The recent cost of living crisis, with 87% of people reporting a rise in day-to-day outgoings in the latest figures from the Office for National Statistics (ONS), has also been a significant contributing factor. The ONS found that 43% of people were struggling to pay their energy bills in March 2022 and over a quarter (17%) had turned to loans or borrowing on credit cards to make ends meet.

“While the rising cost of living is almost certainly a factor in people delaying retirement, and while there will be some people who cannot afford to retire, there have also been some advantages for employers when it comes to retaining staff for longer,” says Foulds.

However, she acknowledges that some people have really enjoyed being at home and having additional time with their family, and this has made them want to retire earlier.

The changing pensions landscape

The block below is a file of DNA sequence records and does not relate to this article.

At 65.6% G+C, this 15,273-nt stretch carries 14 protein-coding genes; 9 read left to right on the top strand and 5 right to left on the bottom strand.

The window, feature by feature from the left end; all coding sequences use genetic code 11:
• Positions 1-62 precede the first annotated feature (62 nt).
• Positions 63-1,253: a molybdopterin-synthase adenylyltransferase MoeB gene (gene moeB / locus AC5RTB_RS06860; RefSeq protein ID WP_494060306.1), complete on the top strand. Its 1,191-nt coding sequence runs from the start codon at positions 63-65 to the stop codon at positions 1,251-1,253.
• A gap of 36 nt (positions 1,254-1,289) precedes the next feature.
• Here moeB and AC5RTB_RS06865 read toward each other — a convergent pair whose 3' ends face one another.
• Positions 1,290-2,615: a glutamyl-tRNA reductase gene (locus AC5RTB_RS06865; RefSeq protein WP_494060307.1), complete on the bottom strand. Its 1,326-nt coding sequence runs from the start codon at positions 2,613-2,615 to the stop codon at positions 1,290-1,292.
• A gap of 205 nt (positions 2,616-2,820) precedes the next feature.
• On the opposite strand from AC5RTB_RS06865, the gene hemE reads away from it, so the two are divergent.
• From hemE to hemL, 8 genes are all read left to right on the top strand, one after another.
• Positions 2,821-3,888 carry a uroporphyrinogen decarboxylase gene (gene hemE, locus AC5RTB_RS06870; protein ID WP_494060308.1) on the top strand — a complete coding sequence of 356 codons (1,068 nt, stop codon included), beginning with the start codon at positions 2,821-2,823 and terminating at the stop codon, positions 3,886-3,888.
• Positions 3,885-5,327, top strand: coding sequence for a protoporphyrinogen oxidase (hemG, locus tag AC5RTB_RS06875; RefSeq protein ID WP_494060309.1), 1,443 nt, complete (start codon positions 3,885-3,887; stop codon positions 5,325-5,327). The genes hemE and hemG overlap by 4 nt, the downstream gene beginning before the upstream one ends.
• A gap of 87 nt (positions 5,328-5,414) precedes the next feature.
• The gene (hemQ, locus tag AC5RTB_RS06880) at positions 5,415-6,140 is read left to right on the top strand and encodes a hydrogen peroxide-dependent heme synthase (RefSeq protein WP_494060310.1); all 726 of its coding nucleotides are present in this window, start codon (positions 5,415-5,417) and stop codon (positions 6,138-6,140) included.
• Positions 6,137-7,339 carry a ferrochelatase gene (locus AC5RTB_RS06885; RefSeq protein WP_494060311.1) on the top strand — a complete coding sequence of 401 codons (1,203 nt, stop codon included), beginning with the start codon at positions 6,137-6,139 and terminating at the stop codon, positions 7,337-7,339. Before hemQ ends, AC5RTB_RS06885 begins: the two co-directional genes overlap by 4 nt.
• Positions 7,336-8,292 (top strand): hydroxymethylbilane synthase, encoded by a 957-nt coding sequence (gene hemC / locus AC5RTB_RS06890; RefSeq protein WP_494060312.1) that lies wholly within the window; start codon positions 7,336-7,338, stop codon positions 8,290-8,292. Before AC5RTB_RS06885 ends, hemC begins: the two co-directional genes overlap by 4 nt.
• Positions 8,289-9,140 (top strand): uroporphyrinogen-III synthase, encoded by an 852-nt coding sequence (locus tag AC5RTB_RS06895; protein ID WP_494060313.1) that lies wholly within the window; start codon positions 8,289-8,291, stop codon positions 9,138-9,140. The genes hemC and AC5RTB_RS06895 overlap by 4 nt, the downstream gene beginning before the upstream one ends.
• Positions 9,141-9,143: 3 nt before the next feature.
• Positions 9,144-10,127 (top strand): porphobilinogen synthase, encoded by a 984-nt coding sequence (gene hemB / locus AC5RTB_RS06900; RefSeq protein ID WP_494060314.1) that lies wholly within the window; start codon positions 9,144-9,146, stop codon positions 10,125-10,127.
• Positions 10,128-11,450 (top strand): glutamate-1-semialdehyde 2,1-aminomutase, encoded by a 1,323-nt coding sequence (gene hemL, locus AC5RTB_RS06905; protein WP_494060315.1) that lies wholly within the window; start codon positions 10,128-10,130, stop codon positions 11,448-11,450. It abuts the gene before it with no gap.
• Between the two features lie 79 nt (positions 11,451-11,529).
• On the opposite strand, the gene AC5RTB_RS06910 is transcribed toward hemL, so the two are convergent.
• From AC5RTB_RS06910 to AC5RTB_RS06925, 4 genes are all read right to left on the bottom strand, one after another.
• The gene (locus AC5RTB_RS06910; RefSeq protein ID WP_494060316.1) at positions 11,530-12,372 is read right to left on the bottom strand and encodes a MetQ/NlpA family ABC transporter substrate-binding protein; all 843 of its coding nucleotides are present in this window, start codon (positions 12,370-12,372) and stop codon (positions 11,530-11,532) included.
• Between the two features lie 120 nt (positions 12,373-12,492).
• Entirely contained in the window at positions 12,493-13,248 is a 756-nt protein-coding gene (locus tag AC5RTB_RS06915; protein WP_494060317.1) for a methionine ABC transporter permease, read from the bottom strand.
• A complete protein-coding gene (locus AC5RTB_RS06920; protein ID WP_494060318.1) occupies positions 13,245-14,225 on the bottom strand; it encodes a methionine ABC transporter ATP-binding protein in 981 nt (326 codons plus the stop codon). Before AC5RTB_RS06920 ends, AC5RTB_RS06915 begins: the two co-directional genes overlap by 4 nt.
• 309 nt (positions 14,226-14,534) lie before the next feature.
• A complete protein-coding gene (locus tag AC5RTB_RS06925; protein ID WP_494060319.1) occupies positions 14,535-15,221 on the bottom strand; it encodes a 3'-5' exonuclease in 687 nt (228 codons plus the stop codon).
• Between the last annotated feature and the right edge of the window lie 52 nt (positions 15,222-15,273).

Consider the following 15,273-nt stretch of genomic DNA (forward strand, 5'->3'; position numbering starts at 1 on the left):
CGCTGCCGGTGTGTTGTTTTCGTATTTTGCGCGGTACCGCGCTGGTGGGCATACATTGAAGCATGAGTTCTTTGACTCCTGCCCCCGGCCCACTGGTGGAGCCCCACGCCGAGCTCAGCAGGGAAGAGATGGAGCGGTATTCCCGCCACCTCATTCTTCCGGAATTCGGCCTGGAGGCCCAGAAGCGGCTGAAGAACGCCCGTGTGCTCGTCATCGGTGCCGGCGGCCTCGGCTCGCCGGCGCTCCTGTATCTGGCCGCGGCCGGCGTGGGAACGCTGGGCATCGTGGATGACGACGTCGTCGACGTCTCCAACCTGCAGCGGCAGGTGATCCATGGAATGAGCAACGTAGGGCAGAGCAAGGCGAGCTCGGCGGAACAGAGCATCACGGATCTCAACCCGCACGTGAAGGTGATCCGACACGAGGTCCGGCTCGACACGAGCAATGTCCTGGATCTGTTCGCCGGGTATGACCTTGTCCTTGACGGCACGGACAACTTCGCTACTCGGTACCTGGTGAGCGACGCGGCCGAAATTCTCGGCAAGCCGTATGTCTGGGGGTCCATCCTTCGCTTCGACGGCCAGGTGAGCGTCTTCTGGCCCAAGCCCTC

Whichever route an individual decides to take, providing older workers with the right guidance, be that through webinars, leaflets, workshops or one-to-one consultations, can help them work out how and when they can retire.

Foulds points out that the changing landscape of pensions, from defined benefits (DB) and final salary schemes to defined contributions (DC), has also altered people’s outlook. The Government’s introduction of the Pension Freedoms Act in April 2015 also made a significant difference. Under the revised rules, those aged over 55 no longer need to purchase an annuity to access their pension income. Instead, they can access their pension savings as and when they see fit.